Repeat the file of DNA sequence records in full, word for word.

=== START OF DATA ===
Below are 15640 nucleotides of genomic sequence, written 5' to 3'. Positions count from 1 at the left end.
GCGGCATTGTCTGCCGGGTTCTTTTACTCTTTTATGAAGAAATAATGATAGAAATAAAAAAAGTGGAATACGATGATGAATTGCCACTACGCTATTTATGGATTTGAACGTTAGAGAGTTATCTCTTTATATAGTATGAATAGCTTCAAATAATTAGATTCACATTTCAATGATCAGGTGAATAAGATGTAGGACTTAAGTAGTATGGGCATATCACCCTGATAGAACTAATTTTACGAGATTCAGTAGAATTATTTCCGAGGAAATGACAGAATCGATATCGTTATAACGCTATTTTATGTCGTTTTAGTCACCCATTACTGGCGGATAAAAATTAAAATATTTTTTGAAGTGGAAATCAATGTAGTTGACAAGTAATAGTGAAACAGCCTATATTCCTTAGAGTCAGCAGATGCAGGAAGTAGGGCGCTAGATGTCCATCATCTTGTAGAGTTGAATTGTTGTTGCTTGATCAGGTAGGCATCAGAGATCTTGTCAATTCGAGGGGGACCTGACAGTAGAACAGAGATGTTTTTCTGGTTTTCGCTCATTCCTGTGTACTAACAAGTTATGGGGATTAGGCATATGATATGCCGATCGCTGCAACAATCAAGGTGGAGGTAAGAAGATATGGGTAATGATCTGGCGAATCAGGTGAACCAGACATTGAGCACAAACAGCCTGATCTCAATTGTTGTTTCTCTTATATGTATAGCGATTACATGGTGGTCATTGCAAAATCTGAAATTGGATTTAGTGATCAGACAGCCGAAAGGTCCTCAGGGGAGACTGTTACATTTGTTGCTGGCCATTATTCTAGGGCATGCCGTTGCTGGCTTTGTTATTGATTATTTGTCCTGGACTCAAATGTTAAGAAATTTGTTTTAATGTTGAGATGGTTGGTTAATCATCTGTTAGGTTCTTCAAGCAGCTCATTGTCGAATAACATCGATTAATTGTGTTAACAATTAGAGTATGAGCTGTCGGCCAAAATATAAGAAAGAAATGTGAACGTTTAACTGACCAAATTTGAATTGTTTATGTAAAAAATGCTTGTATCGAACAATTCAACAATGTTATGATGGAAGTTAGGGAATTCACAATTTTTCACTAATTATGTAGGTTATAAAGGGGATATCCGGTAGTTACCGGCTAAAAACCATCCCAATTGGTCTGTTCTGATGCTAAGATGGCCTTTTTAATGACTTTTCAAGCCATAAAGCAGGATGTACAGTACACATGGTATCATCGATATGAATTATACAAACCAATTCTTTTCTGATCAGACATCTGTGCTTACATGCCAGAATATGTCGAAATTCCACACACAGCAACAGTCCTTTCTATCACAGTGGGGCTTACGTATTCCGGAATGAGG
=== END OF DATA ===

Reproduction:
Below are 15640 nucleotides of genomic sequence, written 5' to 3'. Positions count from 1 at the left end.
GCGGCATTGTCTGCCGGGTTCTTTTACTCTTTTATGAAGAAATAATGATAGAAATAAAAAAAGTGGAATACGATGATGAATTGCCACTACGCTATTTATGGATTTGAACGTTAGAGAGTTATCTCTTTATATAGTATGAATAGCTTCAAATAATTAGATTCACATTTCAATGATCAGGTGAATAAGATGTAGGACTTAAGTAGTATGGGCATATCACCCTGATAGAACTAATTTTACGAGATTCAGTAGAATTATTTCCGAGGAAATGACAGAATCGATATCGTTATAACGCTATTTTATGTCGTTTTAGTCACCCATTACTGGCGGATAAAAATTAAAATATTTTTTGAAGTGGAAATCAATGTAGTTGACAAGTAATAGTGAAACAGCCTATATTCCTTAGAGTCAGCAGATGCAGGAAGTAGGGCGCTAGATGTCCATCATCTTGTAGAGTTGAATTGTTGTTGCTTGATCAGGTAGGCATCAGAGATCTTGTCAATTCGAGGGGGACCTGACAGTAGAACAGAGATGTTTTTCTGGTTTTCGCTCATTCCTGTGTACTAACAAGTTATGGGGATTAGGCATATGATATGCCGATCGCTGCAACAATCAAGGTGGAGGTAAGAAGATATGGGTAATGATCTGGCGAATCAGGTGAACCAGACATTGAGCACAAACAGCCTGATCTCAATTGTTGTTTCTCTTATATGTATAGCGATTACATGGTGGTCATTGCAAAATCTGAAATTGGATTTAGTGATCAGACAGCCGAAAGGTCCTCAGGGGAGACTGTTACATTTGTTGCTGGCCATTATTCTAGGGCATGCCGTTGCTGGCTTTGTTATTGATTATTTGTCCTGGACTCAAATGTTAAGAAATTTGTTTTAATGTTGAGATGGTTGGTTAATCATCTGTTAGGTTCTTCAAGCAGCTCATTGTCGAATAACATCGATTAATTGTGTTAACAATTAGAGTATGAGCTGTCGGCCAAAATATAAGAAAGAAATGTGAACGTTTAACTGACCAAATTTGAATTGTTTATGTAAAAAATGCTTGTATCGAACAATTCAACAATGTTATGATGGAAGTTAGGGAATTCACAATTTTTCACTAATTATGTAGGTTATAAAGGGGATATCCGGTAGTTACCGGCTAAAAACCATCCCAATTGGTCTGTTCTGATGCTAAGATGGCCTTTTTAATGACTTTTCAAGCCATAAAGCAGGATGTACAGTACACATGGTATCATCGATATGAATTATACAAACCAATTCTTTTCTGATCAGACATCTGTGCTTACATGCCAGAATATGTCGAAATTCCACACACAGCAACAGTCCTTTCTATCACAGTGGGGCTTACGTATTCCGGAATGAGG